“Working America organizers are going back to the folks who wrote and their neighbors to let them know that Sen. Lincoln didn’t listen, and that Bill Halter is a choice who will listen to working people’s stories,” Omens said. 

Labor’s opponents have tried to help Lincoln.

The U.S. Chamber of Commerce, which fought unions on the public option and card-check, spent $300,000 on ads for Lincoln, according to FEC reports.

In Nevada, the Tea Party Express is supporting former State Assemblywoman Sharron Angle (R), who leads two other Republicans in recent polls.

The conservative Club for Growth has also made significant expenditures in Nevada. According to the FEC, the anti-tax group has spent some $485,000, much of it going to ads that criticize Sue Lowden for raising taxes during her tenure in the state Legislature.

Lowden was once considered the GOP front-runner but has seen her lead slip away. She now trails Angle and Las Vegas businessman Danny Tarkanian in the contest to face Reid, whom polls consistently have shown is in danger this year.

Lowden has fallen because of the way she has handled the media, according to observers. She became the butt of national ridicule when she suggested that bartering could lower the price of medical care and noted that doctors once accepted chickens in exchange for their services. The Democrats branded the incident “chickens for checkups.”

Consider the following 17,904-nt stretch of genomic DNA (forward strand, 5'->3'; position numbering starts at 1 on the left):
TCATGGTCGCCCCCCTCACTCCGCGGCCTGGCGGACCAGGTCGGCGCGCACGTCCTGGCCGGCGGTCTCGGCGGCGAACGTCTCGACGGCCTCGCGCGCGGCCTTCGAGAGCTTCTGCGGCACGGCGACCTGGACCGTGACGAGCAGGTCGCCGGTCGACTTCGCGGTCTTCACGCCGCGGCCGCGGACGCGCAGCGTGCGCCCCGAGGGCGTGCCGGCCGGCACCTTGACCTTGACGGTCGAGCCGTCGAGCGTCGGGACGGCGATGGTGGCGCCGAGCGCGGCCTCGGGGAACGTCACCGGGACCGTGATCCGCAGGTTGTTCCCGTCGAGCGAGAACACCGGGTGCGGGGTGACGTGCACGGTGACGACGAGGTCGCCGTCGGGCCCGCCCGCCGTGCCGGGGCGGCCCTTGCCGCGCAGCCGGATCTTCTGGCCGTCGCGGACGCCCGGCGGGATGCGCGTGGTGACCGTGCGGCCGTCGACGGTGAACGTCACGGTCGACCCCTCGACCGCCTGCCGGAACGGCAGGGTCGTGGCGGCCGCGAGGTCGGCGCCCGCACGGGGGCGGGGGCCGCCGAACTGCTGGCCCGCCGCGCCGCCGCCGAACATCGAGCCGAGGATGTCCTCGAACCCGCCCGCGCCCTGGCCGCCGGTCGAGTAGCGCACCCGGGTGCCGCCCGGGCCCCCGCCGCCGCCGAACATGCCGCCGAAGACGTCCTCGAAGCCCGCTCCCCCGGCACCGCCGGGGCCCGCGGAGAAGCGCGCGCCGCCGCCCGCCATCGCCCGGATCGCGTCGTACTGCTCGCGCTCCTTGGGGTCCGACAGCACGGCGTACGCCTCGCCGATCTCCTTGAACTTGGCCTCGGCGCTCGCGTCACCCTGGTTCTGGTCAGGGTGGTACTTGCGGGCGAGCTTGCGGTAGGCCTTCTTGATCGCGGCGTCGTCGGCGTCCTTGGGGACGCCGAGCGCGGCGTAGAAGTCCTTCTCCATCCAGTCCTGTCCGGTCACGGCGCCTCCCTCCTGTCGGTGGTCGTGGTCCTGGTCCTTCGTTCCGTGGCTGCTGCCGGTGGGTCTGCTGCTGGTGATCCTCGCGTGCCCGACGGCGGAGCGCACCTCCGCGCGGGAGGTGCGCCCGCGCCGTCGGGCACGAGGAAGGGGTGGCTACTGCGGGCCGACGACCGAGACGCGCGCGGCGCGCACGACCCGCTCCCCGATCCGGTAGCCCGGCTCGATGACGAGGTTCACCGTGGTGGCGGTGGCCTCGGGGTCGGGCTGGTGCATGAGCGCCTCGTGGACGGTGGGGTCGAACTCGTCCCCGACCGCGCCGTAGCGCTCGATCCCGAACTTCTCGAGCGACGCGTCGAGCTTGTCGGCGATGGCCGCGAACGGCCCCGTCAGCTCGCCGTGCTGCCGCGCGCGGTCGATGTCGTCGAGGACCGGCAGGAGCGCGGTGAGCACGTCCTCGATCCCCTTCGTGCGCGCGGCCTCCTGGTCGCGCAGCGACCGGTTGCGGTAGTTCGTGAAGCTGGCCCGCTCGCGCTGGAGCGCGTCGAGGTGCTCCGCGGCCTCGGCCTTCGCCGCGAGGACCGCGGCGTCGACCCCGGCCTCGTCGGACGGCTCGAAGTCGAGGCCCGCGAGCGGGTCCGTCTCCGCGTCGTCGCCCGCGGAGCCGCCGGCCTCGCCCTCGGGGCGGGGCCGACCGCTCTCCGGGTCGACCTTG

“Her voter contact hasn’t been bad, it’s the way she’s handled the third party assaults,” said Ryan Erwin, an adviser to John Chachas, another Republican Senate candidate in Nevada. “The campaign really misplayed every possible scenario.”

 Lowden’s only hope of a victory is if she’s banked enough ballots during early voting to overcome what’s expected to be an Angle Election Day victory.

Meanwhile, the National Republican Senatorial Committee (NRSC) has started laying the groundwork for an Angle victory.

“If Sharron Angle is the nominee, I’m confident she can beat Harry Reid in November,” NRSC Chairman John CornynJohn CornynHow the White House got rolled on the Saudi-9/11 bill GOP leaders express reservations a day after 9/11 veto override McConnell opens door to changing 9/11 bill MORE (Texas) said during an appearance on Fox News on Monday.

The race for the GOP Senate nomination in California wasn’t supposed to be a close contest and initially attracted little attention.

Once former Rep. Tom Campbell (R-Calif.) shifted out of the gubernatorial race and into the Senate primary, it made the GOP Senate fight competitive.

Former Hewlett-Packard CEO Carly Fiorina (R) is expected to prevail, but could be in rougher condition for her fall battle with Boxer. Fiorina has more baggage coming out of the divisive primary.

“I think she’s made a lot of mistakes, and Campbell caused her a lot of problems,” said a California-based Democratic strategist. “She’s now said a lot of things that will be held against her.”

The strategist pointed to Fiorina’s position in favor of allowing people on the Homeland Security Department’s “no-fly list” to carry and purchase guns as one she’ll come to regret in the general-election race against Boxer.

Michael O’Brien contributed to this report.